Book Publication: George Dunbar essay by Richard Speer
Callan Contemporary is pleased to announce the release of a 250-page publication on the life and work of George Dunbar.
New Orleans Museum of Art Exhibition George Dunbar: A Retrospective
November 3rd, 2016 - February 19th, 2017
This exhibition surveys the career of George Dunbar (American, born 1927), who played a pivotal role in introducing abstract art to the South.
George Dunbar: A Retrospective surveys the career of George Dunbar (American, born 1927), who played a pivotal role in introducing abstract art to the South. A New Orleans native, Dunbar studied in Philadelphia and Paris before returning to Louisiana in the 1950s to create paintings, sculptures, assemblages, and prints that marry the stark geometry of modern art with the lush, organic materials that evoke the state’s many swamps and bayous.
Dunbar’s richly textured works explore abstract art’s connection to landscape and place. George Dunbar: A Retrospective examines the evolution of Dunbar’s art from the 1950s, when he participated in a joint exhibition in Philadelphia with American abstract painter Franz Kline, to his most recent body of work in clay relief. The exhibition examines how Dunbar’s observations—as a bridge-builder, landscape architect, and urban planner—inform his unique approach to abstract art, and underscores Louisiana’s role within a more expansive story of 20th-century American art.
George Dunbar: A Retrospective also considers the rise of abstract art in New Orleans, featuring Louisiana modern artists who Dunbar influenced and inspired as well as works by internationally acclaimed American artists like Franz Kline and Mark Rothko, with whom Dunbar worked and studied. The exhibition will be accompanied by a limited-edition publication created in collaboration with George Dunbar, containing an in-depth interview with the artist and an essay that contextualizes his work within the history of 20th-century American art. NOMA also will create and present a documentary highlighting Dunbar’s body of work, creative influence, and artistic legacy.
By John D'Addario
November 18, 2015
If any visual artist in New Orleans has earned the title of “living legend,” it’s George Dunbar.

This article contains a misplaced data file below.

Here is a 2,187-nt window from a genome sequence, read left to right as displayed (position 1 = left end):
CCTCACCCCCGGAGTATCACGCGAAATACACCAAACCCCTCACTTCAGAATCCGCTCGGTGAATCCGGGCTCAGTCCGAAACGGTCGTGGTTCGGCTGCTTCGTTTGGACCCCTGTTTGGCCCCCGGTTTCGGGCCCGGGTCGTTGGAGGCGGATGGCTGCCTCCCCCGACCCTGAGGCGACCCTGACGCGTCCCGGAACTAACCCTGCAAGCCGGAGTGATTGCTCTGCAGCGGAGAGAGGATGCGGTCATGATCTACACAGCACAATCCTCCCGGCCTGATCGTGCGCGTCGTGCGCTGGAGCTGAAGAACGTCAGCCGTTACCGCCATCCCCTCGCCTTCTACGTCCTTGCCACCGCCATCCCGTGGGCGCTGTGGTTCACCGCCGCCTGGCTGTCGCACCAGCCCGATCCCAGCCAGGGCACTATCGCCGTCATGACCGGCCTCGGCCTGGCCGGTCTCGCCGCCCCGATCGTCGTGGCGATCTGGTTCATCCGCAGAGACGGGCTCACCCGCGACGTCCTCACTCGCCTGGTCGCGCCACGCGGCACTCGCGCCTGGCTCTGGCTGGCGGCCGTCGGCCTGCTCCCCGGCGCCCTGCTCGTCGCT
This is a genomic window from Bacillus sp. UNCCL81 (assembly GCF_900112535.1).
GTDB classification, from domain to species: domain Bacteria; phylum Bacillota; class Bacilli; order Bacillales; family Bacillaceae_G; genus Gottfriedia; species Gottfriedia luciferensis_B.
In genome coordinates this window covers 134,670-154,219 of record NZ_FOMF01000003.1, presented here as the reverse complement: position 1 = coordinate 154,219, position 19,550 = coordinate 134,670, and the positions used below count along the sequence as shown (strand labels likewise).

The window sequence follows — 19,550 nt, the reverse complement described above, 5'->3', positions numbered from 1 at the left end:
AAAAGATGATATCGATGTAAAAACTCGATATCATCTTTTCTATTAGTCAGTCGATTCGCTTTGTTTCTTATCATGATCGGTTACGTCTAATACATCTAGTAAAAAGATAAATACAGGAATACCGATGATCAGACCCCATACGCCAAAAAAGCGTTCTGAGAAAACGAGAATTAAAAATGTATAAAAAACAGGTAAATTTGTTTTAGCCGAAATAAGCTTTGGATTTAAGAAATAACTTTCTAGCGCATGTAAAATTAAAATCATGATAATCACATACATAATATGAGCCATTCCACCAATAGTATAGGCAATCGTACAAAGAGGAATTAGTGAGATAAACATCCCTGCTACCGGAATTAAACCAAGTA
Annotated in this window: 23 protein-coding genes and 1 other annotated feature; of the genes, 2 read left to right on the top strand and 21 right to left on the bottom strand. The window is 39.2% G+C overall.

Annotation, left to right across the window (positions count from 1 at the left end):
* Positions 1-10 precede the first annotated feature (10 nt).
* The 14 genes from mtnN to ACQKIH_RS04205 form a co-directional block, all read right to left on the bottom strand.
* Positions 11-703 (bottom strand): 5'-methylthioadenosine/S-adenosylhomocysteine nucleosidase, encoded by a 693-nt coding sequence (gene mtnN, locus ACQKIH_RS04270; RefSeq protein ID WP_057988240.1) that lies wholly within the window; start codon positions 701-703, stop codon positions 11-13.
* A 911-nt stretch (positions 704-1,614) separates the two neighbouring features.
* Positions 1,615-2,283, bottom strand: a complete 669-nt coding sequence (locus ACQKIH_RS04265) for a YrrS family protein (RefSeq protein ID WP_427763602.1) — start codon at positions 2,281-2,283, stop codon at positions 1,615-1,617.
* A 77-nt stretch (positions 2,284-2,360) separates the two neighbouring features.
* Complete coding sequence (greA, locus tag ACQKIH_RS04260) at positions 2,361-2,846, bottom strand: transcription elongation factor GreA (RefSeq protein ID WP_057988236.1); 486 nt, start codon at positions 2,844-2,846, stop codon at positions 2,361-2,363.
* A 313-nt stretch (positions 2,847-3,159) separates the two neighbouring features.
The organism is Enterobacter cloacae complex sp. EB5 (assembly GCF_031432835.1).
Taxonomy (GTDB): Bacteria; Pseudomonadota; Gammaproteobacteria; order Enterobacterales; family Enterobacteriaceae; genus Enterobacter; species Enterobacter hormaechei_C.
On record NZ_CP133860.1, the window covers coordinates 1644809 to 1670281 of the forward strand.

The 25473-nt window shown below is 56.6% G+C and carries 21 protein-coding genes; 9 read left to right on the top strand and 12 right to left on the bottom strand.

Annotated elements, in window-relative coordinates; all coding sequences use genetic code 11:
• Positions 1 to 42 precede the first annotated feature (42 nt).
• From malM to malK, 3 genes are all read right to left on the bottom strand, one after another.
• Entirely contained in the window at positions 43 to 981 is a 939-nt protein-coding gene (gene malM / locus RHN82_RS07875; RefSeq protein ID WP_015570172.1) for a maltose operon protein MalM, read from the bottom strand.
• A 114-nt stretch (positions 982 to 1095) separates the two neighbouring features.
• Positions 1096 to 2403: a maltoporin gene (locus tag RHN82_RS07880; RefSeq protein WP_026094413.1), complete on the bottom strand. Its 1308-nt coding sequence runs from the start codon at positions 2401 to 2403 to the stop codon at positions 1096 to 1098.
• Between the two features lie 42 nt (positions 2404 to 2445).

In a career spanning over 60 years, Dunbar has seen his work become the subject of two solo shows at the New Orleans Museum of Art, and it’s been added to the permanent collections of major institutions including NOMA, the Ogden Museum of Southern Art, and the British Museum. And in 2008, he received a prestigious Governor’s Lifetime Achievement Award for his lifetime contributions to art and culture in his home state of Louisiana.
Earth and Element: The Art of George Dunbar at The Paul and Lulu Hilliard University Art Museum, University of Louisiana at Lafayette
Exhibition on view until August 30th, 2014
Earth and Element—these two important features have had a direct impact on the life of George Dunbar and the creative realm in which he exists. Earth, which he has manipulated throughout his career as a real estate developer and his life as an artist, is meticulously moved, gouged, built up and pushed away to create works in which both the abstract and the precise exist. The natural earthly environment, including the marshes of his beloved North Shore, have had a dramatic impact on his approach as well, whether seen through his Marshgrass Series, or Katrina—these environs help to shape a portion of the psyche seen in Dunbar’s work. Element, as seen in the metallic gold leaf that he has utilized in several series—including Coin du Lestin, Rouville, and Bonfouca—has also been at the forefront of his artistic life. Intricate and beautiful layers of metallic and gold leaf, meticulously applied to the clay, are oftentimes gouged and burnished to expose their raw and elemental forms. These dichotomies are examined in Earth and Element: The Art of George Dunbar.
Dunbar emerged in the late 1950s as one of the preeminent contemporary artists working in the Deep South. While traditionally trained as a painter, he initially focused in the realm of action painting as his context. His passion and desire to work as an artist allowed every aspect of his life to inform his work, moving both his life and his art through many turns and going down unseen paths. On meeting George for the first time, I was soon to discover why his career has pursued these many roads. Dunbar’s intellectual curiosity and pursuit of brilliance has not subsided. It is clear that this quest for knowledge and the lifelong hunt for virtuosity has been the driving force throughout his career and is to be celebrated in this important exhibition for which the Paul and Lulu Hilliard University Art Museum is most proud to present.
Lance S. Harris
Paul and Lulu Hilliard University Art Museum University of Louisiana at Lafayette